It's a double rubbish. Spacetime is a sick idea. It's just space that has nothing to do with time (of what BTW?), as time spontaneously does not exist.

From these comments its clear that you don’t know what spacetime is. Please learn about these things before you make another attempt at commenting on them. I.e. please study what spacetime is. I created the following for this purpose
http://home.comcast.net/~peter.m.brown/sr/spacetime.htm [nofollow]
You are living in an antiquated, hermetic world of “official” science that stuck to their myths cherished for over a century and is deaf for a down to earth physics offered by number of independent scientists and researchers. Well, I'll have to use the same arguments in the discussion because there are produced the same counterarguments. Please note that those who claim that understood relativity automatically admit that understood nonsense. Thank you for the links but it's wild goose chase. Do you really think that I do not know “scientific” explanation of spacetime? Sorry, I cannot treat it seriously. Minkowski talked about time as if it were an independent physical entity. May I in turn submit you my article about time. I would be grateful for your kind leaning over it, and letting me know if you find anything that seems to you untrue. 
http://www.eioba.com/a/33e7/why-time-cannot-dilate [nofollow]
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Whether spacetime is curved or not is not up for debate. It’s an observable fact. It’s a measurable phenomena.
Nonsense. Nothing of the kind.
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But until you learn what it really is as opposed to what you think it is (which you’ve proven that what you think it is is wrong) you won’t be able to understand that very simple fact.
Among other things, I did it by the above article. There is no scientific proof to support what you claim.
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If you had chosen to first learn about the subject that you’re criticizing then you wouldn’t have made these mistakes. I showed you where to read about it online. Please do so before you make another attempt to argue that it’s wrong.
You have referred to material that is nothing new to me.
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Quote from: niebieskieucho
As to the second rubbish, i.e. alleged curvature of space, it's simply impossible. Space does not undergo deflection, is indestructible, does not expand, is of the same volume as it was before origin of matter.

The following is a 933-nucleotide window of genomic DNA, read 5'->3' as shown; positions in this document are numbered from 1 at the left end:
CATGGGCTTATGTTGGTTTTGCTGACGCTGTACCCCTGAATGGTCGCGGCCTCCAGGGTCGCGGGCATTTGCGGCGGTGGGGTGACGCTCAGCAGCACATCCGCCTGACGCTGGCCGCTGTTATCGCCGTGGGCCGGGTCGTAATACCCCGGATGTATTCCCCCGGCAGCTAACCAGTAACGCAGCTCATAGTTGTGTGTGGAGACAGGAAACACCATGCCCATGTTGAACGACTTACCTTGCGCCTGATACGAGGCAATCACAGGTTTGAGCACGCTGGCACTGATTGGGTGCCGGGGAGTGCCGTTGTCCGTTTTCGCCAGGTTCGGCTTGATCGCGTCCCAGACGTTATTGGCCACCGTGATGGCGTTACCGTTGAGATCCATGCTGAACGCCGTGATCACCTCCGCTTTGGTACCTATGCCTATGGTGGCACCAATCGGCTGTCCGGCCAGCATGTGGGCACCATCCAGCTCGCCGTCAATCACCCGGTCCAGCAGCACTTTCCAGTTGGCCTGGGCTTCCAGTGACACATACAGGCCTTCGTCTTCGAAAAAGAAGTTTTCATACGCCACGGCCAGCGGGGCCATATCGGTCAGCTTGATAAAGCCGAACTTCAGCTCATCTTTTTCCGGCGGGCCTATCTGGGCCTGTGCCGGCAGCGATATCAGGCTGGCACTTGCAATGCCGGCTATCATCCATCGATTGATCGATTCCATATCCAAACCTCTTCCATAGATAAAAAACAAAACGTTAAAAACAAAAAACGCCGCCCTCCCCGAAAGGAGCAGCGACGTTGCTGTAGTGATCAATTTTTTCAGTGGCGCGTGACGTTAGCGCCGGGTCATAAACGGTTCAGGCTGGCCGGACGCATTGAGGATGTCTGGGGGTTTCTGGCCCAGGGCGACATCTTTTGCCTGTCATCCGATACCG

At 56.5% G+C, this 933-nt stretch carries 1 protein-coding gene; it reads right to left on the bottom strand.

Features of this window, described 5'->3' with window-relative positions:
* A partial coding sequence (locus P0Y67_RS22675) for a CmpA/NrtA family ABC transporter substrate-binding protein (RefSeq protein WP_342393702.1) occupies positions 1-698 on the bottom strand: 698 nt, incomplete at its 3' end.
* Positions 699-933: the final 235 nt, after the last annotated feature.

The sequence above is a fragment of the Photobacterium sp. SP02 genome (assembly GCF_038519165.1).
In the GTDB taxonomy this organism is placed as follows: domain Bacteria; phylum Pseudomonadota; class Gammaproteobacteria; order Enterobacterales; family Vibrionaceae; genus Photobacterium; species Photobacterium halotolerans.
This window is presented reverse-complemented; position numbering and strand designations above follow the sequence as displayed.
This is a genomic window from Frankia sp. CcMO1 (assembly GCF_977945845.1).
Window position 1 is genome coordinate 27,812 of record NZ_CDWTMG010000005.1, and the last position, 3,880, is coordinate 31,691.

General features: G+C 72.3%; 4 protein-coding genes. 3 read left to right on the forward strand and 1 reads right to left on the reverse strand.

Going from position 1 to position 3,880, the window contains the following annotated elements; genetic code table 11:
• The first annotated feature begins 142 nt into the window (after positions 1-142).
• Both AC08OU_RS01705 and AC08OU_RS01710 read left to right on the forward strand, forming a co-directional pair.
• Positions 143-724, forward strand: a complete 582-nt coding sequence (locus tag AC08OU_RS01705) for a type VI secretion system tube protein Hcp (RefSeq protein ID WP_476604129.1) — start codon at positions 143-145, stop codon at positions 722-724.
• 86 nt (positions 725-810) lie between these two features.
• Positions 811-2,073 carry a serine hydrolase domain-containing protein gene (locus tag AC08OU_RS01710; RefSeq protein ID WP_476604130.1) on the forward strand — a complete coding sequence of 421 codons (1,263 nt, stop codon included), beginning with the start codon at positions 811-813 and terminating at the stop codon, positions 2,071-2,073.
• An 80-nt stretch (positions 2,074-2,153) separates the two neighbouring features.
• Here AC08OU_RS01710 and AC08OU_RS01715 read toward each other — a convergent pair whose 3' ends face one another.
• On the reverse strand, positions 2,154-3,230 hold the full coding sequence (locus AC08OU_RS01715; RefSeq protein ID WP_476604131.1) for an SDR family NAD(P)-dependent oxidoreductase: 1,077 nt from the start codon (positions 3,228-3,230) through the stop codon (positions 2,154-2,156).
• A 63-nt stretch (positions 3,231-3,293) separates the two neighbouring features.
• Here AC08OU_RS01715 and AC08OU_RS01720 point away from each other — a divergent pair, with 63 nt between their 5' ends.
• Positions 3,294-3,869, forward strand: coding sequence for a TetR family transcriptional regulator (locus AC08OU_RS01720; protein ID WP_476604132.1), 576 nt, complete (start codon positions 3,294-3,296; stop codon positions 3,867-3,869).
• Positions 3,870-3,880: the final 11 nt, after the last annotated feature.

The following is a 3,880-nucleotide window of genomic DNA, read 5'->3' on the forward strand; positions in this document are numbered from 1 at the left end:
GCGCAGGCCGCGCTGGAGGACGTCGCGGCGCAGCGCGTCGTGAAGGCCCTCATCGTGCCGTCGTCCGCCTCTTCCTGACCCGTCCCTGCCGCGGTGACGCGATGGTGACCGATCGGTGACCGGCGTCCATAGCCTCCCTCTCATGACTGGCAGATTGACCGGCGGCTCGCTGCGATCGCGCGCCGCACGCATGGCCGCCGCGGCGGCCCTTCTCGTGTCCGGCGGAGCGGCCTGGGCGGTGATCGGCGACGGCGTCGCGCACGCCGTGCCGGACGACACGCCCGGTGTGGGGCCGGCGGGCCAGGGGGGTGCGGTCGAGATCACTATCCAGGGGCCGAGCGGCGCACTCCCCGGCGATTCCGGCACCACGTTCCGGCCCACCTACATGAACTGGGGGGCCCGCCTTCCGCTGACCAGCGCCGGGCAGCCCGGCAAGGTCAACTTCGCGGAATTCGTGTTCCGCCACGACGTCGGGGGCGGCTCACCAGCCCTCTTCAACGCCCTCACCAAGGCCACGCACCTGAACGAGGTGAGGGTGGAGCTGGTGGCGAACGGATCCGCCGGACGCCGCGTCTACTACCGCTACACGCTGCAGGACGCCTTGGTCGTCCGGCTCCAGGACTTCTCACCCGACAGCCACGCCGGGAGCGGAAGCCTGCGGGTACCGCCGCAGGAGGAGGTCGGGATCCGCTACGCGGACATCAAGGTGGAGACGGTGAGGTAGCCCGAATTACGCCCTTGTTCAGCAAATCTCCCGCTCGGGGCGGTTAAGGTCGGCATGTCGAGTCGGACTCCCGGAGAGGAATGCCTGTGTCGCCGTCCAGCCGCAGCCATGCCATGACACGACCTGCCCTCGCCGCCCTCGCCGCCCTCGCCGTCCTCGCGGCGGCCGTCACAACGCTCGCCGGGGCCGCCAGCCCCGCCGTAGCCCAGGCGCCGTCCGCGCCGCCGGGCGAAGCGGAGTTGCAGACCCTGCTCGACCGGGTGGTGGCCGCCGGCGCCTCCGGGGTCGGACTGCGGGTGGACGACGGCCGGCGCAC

These comments also tell me that you don’t know what space curvature is. You incorrectly assumed that it meant that space is deflected. It doesn’t.
Really? So, I'll have to remind you artistic vision of the (allegedly) curved spacetime in the vicinity of massive bodies (something like a trampoline):
http://cosmicshipmedia.net/spacetime/Spacetime_curvature.png [nofollow]
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It has to do with the measured distance between various points in space. The amount of deflection of star light by the sun is a measure by how much space is altered by the sun’s gravitational field.
No way! Nothing can influence on deflection of space. Which are you talking about is just contents of space. Beam of light can be curved, but not space.
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My impression is that many people believe that spacetime curvature refers to the curving of a worldline in spacetime caused by a gravitational field. Am I close?
I don't know what others think. I do not accept spacetime or its alleged curvature (see the image above).
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No. You’re way off. A charged particle moving in flat spacetime in an electric field will have a worldline that curves. That in no way shape or form means that the spacetime is curved.
I do not honour spacetime. Space is a physical reality whereas time does not autonomously exist, moreover, it's an abstraction as it is mathematical notation. Please try to couple for example 1 hour with space. Could you? It doesn't matter whether it is electric field or any object or particle. Any of them is in constant motion or is timing, thus time is property of matter but not space. Nevertheless, nobody hit upon the idea to call it mattertime.
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If the particle’s worldline is a geodesic (i.e. the 4-force on it is zero – only inertial forces are acting on it) and it curves then all that tells you is that you’re observing the motion of the particle from a non-inertial frame of reference. Spacetime curvature pertains to the divergence of two geodesics which start out parallel and deviate. See
http://home.comcast.net/~peter.m.brown/gr/geodesic_deviation.htm [nofollow]
If you say spacetime you by this talk about non-existent entity. I do not honour spacetime. Matter is matter. It doesn't mean if it is some object or particle. They undergo the same laws of nature.
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Quote from: niebieskieucho
The only curvature of space I can accept is due to spherical shape of the (finite) universe.
Then why not choose to learn about it and learn what it really means as opposed to what you think it means.
I know what is said in this question. Let's quote Wikipedia, http://en.wikipedia.org/wiki/Spacetime [nofollow]
Nonsense follows nonsense. I could make a list of them but it can't afford to spend hours to do it.
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If you really want to learn what spacetime curvature is then read Exploring Black Holes at http://exploringblackholes.com/ [nofollow]